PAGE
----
The Telegraph
Since 1st March, 1999
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Pak seeks F-16s from Belgium

Islamabad, Sept. 19: Pakistan has approached Belgium to buy multi-role F-16 aircraft to augment the combat capabilities of its air force.

The Belgian government has promised to consider Islamabad’s purchase request. Brussels, however, will need a green light from Washington before entering into negotiations to finalise the sale. “Pakistan will raise this issue at the ongoing meeting of the Pak-US Defence Consultative Group in Washington so that the negotiations with Belgian authorities can commence at the earliest,” a highly placed source said on condition of anonymity. “We hope that the Pentagon will have no objection if Belgium sells F-16s to Pakistan, which is in need of hi-tech jets.”

“The prevailing security situation in the region also necessitates upgradation of the aircraft fleet in PAF’s (Pakistan Air Force’s) inventory,” the source said, adding the air force has already embarked on a programme to modernise and upgrade its fighter aircraft. The force’s operational capabilities suffered during the last decade after the US imposed military and economic sanctions on Pakistan for pursuing a nuclear programme.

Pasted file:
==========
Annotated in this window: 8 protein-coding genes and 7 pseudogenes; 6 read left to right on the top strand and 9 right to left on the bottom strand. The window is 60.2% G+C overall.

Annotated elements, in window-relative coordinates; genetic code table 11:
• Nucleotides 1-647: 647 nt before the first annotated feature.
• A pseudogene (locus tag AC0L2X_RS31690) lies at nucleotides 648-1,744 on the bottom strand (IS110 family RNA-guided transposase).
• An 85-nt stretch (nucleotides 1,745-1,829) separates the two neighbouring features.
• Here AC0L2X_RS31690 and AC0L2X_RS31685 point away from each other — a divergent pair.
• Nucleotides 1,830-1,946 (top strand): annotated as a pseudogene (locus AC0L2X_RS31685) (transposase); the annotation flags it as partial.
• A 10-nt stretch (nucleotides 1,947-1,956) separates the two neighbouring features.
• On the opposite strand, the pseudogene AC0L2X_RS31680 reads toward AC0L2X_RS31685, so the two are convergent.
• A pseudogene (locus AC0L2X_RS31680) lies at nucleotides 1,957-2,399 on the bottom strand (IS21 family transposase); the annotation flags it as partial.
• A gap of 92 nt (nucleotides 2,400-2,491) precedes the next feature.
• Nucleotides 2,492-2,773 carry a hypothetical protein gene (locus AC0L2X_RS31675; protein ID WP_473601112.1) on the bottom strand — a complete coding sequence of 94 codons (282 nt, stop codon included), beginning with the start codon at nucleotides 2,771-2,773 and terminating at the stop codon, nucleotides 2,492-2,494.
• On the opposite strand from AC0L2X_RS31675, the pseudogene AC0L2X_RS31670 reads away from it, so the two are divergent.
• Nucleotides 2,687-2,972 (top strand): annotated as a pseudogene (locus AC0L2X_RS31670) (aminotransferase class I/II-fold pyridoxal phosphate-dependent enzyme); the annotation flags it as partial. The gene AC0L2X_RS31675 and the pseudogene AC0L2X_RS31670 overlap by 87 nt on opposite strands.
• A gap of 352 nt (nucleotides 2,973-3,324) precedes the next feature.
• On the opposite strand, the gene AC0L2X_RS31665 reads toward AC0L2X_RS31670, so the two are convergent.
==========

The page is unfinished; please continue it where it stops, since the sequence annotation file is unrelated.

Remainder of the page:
Before the sanctions, the US had in the early 1980s delivered 40 F-16s to Pakistan, justifying it on the pretext of heightened tension in the region after the 1979 Soviet invasion of Afghanistan.

After the sanctions, Pakistan was forced to turn to China for acquisition of aircraft and upgradation of its existing fleet.

The induction of the Chinese F-7PG aircraft, replacing aged F-6 fighter interceptors, in March last year was part of this process. About 40-odd of this aircraft, known as Fishbed, have already been inducted.

Pakistan and China have also jointly manufactured JF-17 Thunder, next generation aircraft, which had its maiden test flight a few weeks ago. The air force intends to begin phased induction of the jets in the next couple of years.

Pakistan has already received 40 refurbished Mirage aircraft from SAGEM of France, under a $120-million agreement. Six C-130 transport military aircraft are expected to be received from the US some time next year.

Pakistani experts had evaluated French Mirage-2000-5 aircraft a few years ago and followed it up with technical-level talks. But the plan to buy the jets at $81 million each was dropped in the hope the US would deliver 28 F-16s.

The US, however, reimbursed $658 million to Islamabad, which it had paid in instalments for delivery of the 28 jets before the imposition of Pressler sanctions in October 1990. The jets are still lying in storage somewhere in Arizona.

“Pakistan should not pin hopes on the US for delivery of military equipment. They will not give us anything except a few spares,” said Hafiz Hussain Ahmad, deputy secretary general of the Mutahida Majlis-e-Ammal, an alliance of religious parties.

The US supplied five modern helicopters to Pakistan last year for surveillance of the Pakistan-Afghanistan border.

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